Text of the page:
In 2011, Christian Howes was nominated “Rising Star (violin)” by the 2011 Downbeat Magazine‘s Critics Poll. This annual poll allows over 150 critics from around the world to decide who is among the best in their respective polls. All the winners can be seen here.
Also in 2011, Christian Howes was named “Violinist of the Year” by the Jazz Journalists Association. In this year’s 15th annual Jazz Journalists Association Jazz Awards, 39 winners will be recognized for their excellence in jazz music, including recordings, presentation and journalism. Awards will include the Lifetime Achievement in Jazz, Musician of the Year, Composer of the Year, and Best of the Year Awards for blogs and websites, publications, journalists, photos, recordings, presenters, and musicians. The Jazz Journalists Association (JJA) is a non-profit organization that supports the formation and circulation of correct, balanced, just and informative journalism on all of jazz’s genres. JJA Journalists Association began their Jazz Awards in 1997.
Christian Howes was recently selected as a one of fifteen recipients of the 2012 Residency Partnership Program. This annual grant, awarded by Chamber Music America, helps recipients “organize and conduct interactive workshops, masterclasses, demonstrations, free performances, and other music activities in urban, suburban, and rural areas.” Christian Howes Group was awarded a grant to help “lead workshops for McPherson, KS, high school string players” as well as provide many other teaching services to students and teachers. You can read the entire article in the May/June 2012 issue of Chamber Music Magazine.
Christian Howes was recently mentioned in an article for “Teaching Music” magzine. The article, below, was written by Cynthia Darling and is featured on page 59 in the April 2012 issue.
The value of bringing an outside musician into the classroom to teach a specific skill is worth its weight in gold. Students and teachers alike come away from the experience inspired and ready to try new techniques and approaches. Kathleen McCullough, orchestra director at Blue Valley Northwest High School and Harmony Middle School in Overland Park, Kansas, recently brought Berklee College of Music associate professor and rising jazz star Christian Howes into her classroom for a three-day event. Howes taught the skill of improvisation to McCullough’s string students, and he used an unlikely piece: Pachelbel’ Canon in D.
McCullough was thrilled with Howes’ choice. “I think it was great because the students were familiar with it and aurally could tell if they were playing correct notes from the chords. I addition, the students love that piece, so having them play it again and again was not a problem.”
McCullough’s students began their improvisation work before Howes visited the classroom; Howes himself helped to prep stuents by sending materials to use beforehand. “Christian sent a video and sheet music ahead of his visit,” McCullough reports. “The sheet music was the basic chord pattern for the Canon in D, and his video took the students step by step through how to make the changes by choosing a note in the chord and moving to the next closest note in the next chord.”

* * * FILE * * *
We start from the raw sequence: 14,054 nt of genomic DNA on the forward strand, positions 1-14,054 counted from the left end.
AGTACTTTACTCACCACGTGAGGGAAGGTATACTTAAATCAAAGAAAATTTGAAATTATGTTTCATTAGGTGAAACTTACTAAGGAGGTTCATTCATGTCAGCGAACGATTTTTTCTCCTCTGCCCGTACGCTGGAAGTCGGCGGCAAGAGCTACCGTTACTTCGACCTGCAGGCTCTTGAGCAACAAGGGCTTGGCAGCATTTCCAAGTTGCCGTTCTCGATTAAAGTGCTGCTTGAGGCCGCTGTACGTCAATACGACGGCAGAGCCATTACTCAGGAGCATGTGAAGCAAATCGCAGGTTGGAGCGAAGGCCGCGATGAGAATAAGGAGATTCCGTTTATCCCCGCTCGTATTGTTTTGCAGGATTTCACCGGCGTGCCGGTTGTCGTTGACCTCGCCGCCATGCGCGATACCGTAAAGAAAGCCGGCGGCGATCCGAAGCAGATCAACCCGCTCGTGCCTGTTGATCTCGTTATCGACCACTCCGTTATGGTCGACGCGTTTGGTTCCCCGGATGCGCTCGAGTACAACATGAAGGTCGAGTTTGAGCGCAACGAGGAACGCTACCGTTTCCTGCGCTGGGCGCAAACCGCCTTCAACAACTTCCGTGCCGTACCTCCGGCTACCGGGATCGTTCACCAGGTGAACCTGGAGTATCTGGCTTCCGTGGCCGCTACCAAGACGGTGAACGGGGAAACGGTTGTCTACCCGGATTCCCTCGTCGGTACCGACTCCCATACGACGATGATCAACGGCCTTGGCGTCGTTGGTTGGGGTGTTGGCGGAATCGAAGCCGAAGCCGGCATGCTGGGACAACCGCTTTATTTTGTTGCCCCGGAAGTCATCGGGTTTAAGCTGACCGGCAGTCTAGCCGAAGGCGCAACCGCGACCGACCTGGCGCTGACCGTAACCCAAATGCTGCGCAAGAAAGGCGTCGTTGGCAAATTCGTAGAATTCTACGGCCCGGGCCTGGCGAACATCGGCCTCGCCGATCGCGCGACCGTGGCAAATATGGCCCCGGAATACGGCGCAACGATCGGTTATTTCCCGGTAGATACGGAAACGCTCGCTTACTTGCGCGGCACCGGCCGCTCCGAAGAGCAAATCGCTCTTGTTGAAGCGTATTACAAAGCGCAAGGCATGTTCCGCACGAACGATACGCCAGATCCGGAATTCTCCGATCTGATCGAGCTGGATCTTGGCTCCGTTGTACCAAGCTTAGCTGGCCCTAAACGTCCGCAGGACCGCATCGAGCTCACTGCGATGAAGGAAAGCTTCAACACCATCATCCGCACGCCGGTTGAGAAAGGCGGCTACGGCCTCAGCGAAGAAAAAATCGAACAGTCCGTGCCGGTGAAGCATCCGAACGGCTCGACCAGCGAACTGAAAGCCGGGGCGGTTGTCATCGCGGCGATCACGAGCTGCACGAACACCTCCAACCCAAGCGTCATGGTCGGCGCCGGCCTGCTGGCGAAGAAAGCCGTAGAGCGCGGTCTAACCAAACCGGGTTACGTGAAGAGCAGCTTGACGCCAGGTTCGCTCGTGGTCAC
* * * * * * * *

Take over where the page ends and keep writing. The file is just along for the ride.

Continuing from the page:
Because Howes’ time in the classroom was limited, McCullough made sure that students would have this pattern internalized by the time he arrived: “I had the students memorize the chord pattern so that when he came they were prepared to take the next steps. I also had music on their stands to help if they forgot.”
Students responded enthusiastically to Howes’ instruction. “They loved working with him,” McCullough says. “He demonstrated and modeled for them and then had them work as a large group. Later, in smaller groups, he had them create their own pieces. I actually had a middle school student arrange the piece ‘Friday’ for strings; it included an improv section.”
Howes’ visit with the students extended beyond the classroom. It was a three-day event, culminating with a large festival including approximately 400 elementary, middle, and high school students. “Christian hired a band and played several pieces that really had the crowd involved,” McCullough recalls. “Then for the finale, all 400 students played chords with rhythm variations, with about eight students doing solo improvisations on our set of electric instruments. Many parents said it was the most enjoyable concert they had ever attended.”
McCullough’s school district has an education foundation that supports innovative teaching ideas. She was able apply for a grant from the foundation to fund the visit. “I requested $3,000 to cover the cost of Christian’s fee,” she says. “He stayed at my house, and his airfare expense was covered by some fundraising money.”
The truest testament to the value of Howes’ visit is the prolonged effect it has had upon the students. McCullough has been thrilled to see that “several students have explored the improvisation piece using other chord progressions” since Howes’ visit. And his instruction will continue to resonate throughout the school year with McCullough’s students. “I do an improvisation unit with my middle and high school students each spring,” she says, “and I plan to use the Pachelbel chord progression as a starting point this year to familiarise my students with improvisation.”
McCullough and Howes’ experience is proof that, with enough foresight and planning, the collaboration of music educator and professional performer can create magic for students.